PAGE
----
Simultaneously, or shortly thereafter, controller 308 and/or user 314 can be configured to contact ASP 316 and transfer the temporarily stored information about caller 312 to ASP 316 (step 508). Controller 308 and/or user 314 can also transmit the identification code associated with user 314 to ASP 316, in order to facilitate recognition of user 314 by ASP 316 (step 510). Alternatively and/or in addition, ASP 316 can receive the information code associated with user 314 from the signal accompanying the call. For example, when the information code is the same as the phone number from user 314, the information code may be either the original called number (the number originally dialed by the caller) or the redirecting number (the number that triggered the redirection of the call to the ASP 316). Both the original called number and the redirecting number are included, for example, in the initial address message and/or setup message included with the signal accompanying the call. The signal accompanying the call may also include other information related to the call that can be used by ASP 316 to respond to the call, including, for example, the calling party number, the calling party name, the charged party identification, any collect call request, any global call reference, any location number, any redirect counter, any redirection information, any subsequent number dialed, and/or any other information that can be included with the signal accompanying the call.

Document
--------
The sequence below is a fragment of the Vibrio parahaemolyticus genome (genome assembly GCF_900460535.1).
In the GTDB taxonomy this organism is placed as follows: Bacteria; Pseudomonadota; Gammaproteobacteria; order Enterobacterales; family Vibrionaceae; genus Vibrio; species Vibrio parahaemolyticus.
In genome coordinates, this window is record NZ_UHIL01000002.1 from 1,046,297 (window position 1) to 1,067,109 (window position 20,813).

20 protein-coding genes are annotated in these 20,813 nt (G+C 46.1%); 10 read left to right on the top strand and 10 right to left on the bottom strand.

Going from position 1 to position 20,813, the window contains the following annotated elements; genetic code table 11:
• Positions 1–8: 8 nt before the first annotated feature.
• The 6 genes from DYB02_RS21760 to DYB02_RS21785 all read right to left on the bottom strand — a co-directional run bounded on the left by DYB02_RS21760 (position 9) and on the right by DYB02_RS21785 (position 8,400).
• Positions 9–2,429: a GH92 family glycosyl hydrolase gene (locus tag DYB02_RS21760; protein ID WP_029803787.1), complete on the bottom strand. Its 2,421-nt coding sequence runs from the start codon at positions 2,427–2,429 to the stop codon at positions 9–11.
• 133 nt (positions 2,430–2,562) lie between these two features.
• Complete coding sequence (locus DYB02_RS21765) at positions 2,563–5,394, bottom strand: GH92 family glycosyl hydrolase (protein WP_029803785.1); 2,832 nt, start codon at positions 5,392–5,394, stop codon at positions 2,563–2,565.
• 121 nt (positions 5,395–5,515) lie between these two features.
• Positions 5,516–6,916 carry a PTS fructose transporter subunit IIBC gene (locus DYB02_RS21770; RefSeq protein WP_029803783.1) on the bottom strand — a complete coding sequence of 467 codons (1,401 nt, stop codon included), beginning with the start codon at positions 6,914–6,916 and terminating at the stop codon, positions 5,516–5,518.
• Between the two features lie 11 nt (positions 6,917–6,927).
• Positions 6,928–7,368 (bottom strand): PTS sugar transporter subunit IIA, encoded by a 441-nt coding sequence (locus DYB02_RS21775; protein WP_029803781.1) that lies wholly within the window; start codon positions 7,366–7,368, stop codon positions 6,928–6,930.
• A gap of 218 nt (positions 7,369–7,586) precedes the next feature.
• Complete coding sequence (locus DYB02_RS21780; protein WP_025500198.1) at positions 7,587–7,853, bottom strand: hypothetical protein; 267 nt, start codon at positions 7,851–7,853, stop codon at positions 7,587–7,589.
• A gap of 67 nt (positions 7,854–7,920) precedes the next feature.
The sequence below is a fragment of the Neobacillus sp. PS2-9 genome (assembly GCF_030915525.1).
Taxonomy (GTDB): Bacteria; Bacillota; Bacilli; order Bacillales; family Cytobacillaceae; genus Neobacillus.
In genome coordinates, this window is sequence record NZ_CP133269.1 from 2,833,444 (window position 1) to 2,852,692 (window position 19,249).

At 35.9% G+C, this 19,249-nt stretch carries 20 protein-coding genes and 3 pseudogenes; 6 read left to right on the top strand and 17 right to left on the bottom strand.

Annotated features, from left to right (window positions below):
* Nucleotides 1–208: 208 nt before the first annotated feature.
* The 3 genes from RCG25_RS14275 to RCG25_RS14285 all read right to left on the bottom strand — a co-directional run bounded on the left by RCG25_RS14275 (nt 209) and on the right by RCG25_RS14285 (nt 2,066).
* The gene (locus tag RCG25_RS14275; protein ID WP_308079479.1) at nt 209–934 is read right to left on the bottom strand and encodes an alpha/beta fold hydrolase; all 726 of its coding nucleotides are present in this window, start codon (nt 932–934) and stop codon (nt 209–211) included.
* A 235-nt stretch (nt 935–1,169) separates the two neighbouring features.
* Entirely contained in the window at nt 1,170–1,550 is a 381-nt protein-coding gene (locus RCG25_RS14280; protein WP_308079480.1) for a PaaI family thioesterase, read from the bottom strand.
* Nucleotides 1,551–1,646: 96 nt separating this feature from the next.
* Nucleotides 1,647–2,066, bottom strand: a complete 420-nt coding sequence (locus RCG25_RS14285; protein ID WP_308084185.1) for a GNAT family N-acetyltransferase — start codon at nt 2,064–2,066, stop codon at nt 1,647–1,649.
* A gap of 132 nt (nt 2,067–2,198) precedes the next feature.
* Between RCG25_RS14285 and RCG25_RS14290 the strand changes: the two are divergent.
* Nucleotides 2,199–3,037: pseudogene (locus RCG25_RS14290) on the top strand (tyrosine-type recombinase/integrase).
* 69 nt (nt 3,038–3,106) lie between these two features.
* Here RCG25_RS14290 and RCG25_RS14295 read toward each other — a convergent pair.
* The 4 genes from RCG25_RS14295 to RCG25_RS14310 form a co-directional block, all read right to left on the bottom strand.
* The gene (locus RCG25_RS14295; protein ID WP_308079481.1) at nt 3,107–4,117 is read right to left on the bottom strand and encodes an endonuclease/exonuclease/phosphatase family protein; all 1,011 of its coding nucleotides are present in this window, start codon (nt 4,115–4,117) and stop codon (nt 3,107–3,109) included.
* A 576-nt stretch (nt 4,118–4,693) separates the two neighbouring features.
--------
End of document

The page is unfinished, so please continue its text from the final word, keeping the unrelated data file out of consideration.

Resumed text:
ASP 316 can comprise one or more telephone operators. The telephone operators could be physically located in a central location or remotely distributed geographically. Each incoming call diverted or transferred to ASP 316 can be distributed to an individual operator pursuant to certain criteria, such as, for example, language, location, or nationality of the caller, the operator who has not received a call for the longest period of time or the operator has received the least amount of calls in a given period. The ASP 316 can distribute the calls to the operators at the central location or can distribute the calls to the operators located remotely. The ASP 316 can select the operators for potential employment by allowing operator applicants to record a voice sample, a resume, a list of available equipment, and/or other qualifications on the website of the ASP 316 and enabling the ASP 316 to review said qualifications. The operators can be paid for their services on an hourly basis, a salaried basis, on the basis of the number of calls answered, or on the basis of the amount of time the operator is speaking to callers. The ASP 316 can pay the operators at the end of each period of time in which the operators work or on a regularized basis, such as biweekly, etc. The operators can input their working preferences, such as the times in which they are available to work and the manner and frequency in which they would prefer to be paid, on the Internet website of the ASP 316 or in another manner. The flexibility provided to the operators of ASP 316 and the ease in which the operators can input their preferences could encourage operators to work for ASP 316. The ASP 316 can be configured to automatically contact operators in the event that additional operators are needed to handle call load.